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Harper’s torrid tear continues during big night vs. Braves

Sep 6, 2015, 12:36 AM EDT

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There are the nights when Bryce Harper gets nothing to hit, takes his walks and leaves everything up to his teammates. And then there are the nights when Harper takes matters into his own hands and with several mighty swings of the bat authors yet another chapter to this remarkable season.

With a 3-for-4 evening that included a pair of doubles, a couple of runs scored and one epic at-bat resulting in a key home run, Harper did more than his share to lead the Nationals to an 8-2 thumping of the Braves on Saturday night, the club’s fourth straight win.

“It’s incredible to see him go out there and play the game he plays,” left-hander Gio Gonzalez said. “It’s almost like he’s got the cheat codes to a baseball game.”

Harper, as far as anybody knows, hasn’t put this MVP-caliber season together simply by pressing Up-Up-Down-Down-Left-Right-Left-Right-B-A-Start before taking the field each night. He has done it via the more difficult combination of preparation, patience, aggressiveness, maturity and ultimately execution once he steps into the box.

And all of those traits were on full display during the bottom of the third Saturday night, during one of the 22-year-old’s best at-bats of the year.

Harper came to the plate with two out and a man on first, the Nationals having just taken a 2-0 lead on Shelby Miller, the Braves’ hard-luck right-hander who has pitched exceptionally well yet hasn’t earned a single win in his last 20 starts. Miller already struck out Harper in the bottom of the first, needing only three pitches to get him.

And Miller once again put himself in position to put away Harper, with a called strike and then a foul ball that had him down 0-2 in the count. Then the battle began. Harper took ball one way outside, then fouled off a high fastball followed by a low cutter followed by another high fastball. Miller’s next two pitches were well outside the zone, leaving the count full, before Harper fouled off another cutter on the outside corner, the ninth pitch of the at-bat.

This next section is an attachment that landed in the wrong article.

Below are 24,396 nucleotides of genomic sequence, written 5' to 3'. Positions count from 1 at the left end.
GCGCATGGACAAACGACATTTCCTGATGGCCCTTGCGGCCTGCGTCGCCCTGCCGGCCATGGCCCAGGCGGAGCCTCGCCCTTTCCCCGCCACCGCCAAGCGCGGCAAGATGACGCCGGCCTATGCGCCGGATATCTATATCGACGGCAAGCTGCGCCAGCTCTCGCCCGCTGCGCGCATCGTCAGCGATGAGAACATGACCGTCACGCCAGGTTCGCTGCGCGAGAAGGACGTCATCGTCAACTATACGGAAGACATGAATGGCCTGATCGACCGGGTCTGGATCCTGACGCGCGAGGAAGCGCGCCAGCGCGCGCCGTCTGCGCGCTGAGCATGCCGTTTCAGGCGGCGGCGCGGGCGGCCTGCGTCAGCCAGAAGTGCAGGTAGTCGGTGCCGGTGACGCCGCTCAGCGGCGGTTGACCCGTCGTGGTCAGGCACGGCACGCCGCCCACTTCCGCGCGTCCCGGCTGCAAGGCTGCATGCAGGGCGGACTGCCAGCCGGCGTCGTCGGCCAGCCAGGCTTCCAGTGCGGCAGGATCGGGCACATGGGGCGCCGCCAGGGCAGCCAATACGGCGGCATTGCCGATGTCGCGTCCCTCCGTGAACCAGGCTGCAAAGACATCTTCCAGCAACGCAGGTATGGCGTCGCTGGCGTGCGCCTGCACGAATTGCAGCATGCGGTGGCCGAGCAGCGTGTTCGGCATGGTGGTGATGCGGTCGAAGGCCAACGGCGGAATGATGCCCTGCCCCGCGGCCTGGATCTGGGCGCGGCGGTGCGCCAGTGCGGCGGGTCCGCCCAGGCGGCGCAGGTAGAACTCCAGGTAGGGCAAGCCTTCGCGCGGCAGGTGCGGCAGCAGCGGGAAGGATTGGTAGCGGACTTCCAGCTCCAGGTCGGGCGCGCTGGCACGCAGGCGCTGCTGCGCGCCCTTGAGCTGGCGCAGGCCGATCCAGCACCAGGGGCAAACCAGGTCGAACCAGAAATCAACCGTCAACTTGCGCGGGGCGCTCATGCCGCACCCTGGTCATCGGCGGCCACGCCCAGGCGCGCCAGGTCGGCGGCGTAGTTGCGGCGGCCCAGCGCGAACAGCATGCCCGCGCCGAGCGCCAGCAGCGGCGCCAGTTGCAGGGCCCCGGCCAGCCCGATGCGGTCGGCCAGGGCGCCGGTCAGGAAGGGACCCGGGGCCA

“He kept fouling off pitches and gave himself a chance,” said Jayson Werth, who knows a thing or two about prolonging a plate appearance. “Sometimes in those at-bats there might be a pitch or a swing that wasn’t a good swing, but it was a good pitch so you fouled it off just to give yourself some life. Sometimes that can go a long way.”

Literally. Because on the 10th pitch of the at-bat, another cutter down but over the plate, Harper made contact and watched as the ball kept going and going to left-center field, ultimately landing in the Red Porch seats beyond the fence.

“What can you do?” Miller told reporters later. “He got under it. He has a lot of power.”

Even if his swings don’t always look like they’re designed for power.

“It’s difficult to say what’s going through his mind at that point, but it looks like he’s just trying to hit a single,” manager Matt Williams said. “That’s what it looked like. It didn’t look like he was trying to over-swing. It didn’t look like he was trying to pull the ball. He stayed on a 3-2 breaking ball and hit it to left-center. So for me, that’s what it looks like. And I think that’s the evolution. It’s continuing.”

Harper hadn’t enjoyed much success against Miller prior to that point; he had only 3 hits in 15 head-to-head at-bats, one walk and four strikeouts.